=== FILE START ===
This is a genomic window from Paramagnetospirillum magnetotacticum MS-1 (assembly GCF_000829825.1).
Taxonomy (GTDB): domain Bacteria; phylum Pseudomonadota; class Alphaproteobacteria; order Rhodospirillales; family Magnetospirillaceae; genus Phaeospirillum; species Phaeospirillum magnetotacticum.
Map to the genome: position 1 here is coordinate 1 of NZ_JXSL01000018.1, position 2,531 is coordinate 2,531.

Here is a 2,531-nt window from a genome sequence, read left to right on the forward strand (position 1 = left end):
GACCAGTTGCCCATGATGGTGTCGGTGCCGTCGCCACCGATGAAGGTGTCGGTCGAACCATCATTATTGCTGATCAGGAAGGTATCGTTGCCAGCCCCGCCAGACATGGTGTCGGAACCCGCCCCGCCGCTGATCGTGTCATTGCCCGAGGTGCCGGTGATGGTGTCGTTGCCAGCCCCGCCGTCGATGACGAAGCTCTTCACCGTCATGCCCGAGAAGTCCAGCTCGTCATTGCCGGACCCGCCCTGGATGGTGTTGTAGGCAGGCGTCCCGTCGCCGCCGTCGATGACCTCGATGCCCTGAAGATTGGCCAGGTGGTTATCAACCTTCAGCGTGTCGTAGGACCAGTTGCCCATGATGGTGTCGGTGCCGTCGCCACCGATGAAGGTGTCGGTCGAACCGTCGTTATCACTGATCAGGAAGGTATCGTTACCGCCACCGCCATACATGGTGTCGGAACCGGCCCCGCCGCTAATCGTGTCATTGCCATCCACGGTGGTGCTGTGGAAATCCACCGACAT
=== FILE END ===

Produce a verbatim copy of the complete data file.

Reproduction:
This is a genomic window from Paramagnetospirillum magnetotacticum MS-1 (assembly GCF_000829825.1).
Taxonomy (GTDB): domain Bacteria; phylum Pseudomonadota; class Alphaproteobacteria; order Rhodospirillales; family Magnetospirillaceae; genus Phaeospirillum; species Phaeospirillum magnetotacticum.
Map to the genome: position 1 here is coordinate 1 of NZ_JXSL01000018.1, position 2,531 is coordinate 2,531.

Here is a 2,531-nt window from a genome sequence, read left to right on the forward strand (position 1 = left end):
GACCAGTTGCCCATGATGGTGTCGGTGCCGTCGCCACCGATGAAGGTGTCGGTCGAACCATCATTATTGCTGATCAGGAAGGTATCGTTGCCAGCCCCGCCAGACATGGTGTCGGAACCCGCCCCGCCGCTGATCGTGTCATTGCCCGAGGTGCCGGTGATGGTGTCGTTGCCAGCCCCGCCGTCGATGACGAAGCTCTTCACCGTCATGCCCGAGAAGTCCAGCTCGTCATTGCCGGACCCGCCCTGGATGGTGTTGTAGGCAGGCGTCCCGTCGCCGCCGTCGATGACCTCGATGCCCTGAAGATTGGCCAGGTGGTTATCAACCTTCAGCGTGTCGTAGGACCAGTTGCCCATGATGGTGTCGGTGCCGTCGCCACCGATGAAGGTGTCGGTCGAACCGTCGTTATCACTGATCAGGAAGGTATCGTTACCGCCACCGCCATACATGGTGTCGGAACCGGCCCCGCCGCTAATCGTGTCATTGCCATCCACGGTGGTGCTGTGGAAATCCACCGACAT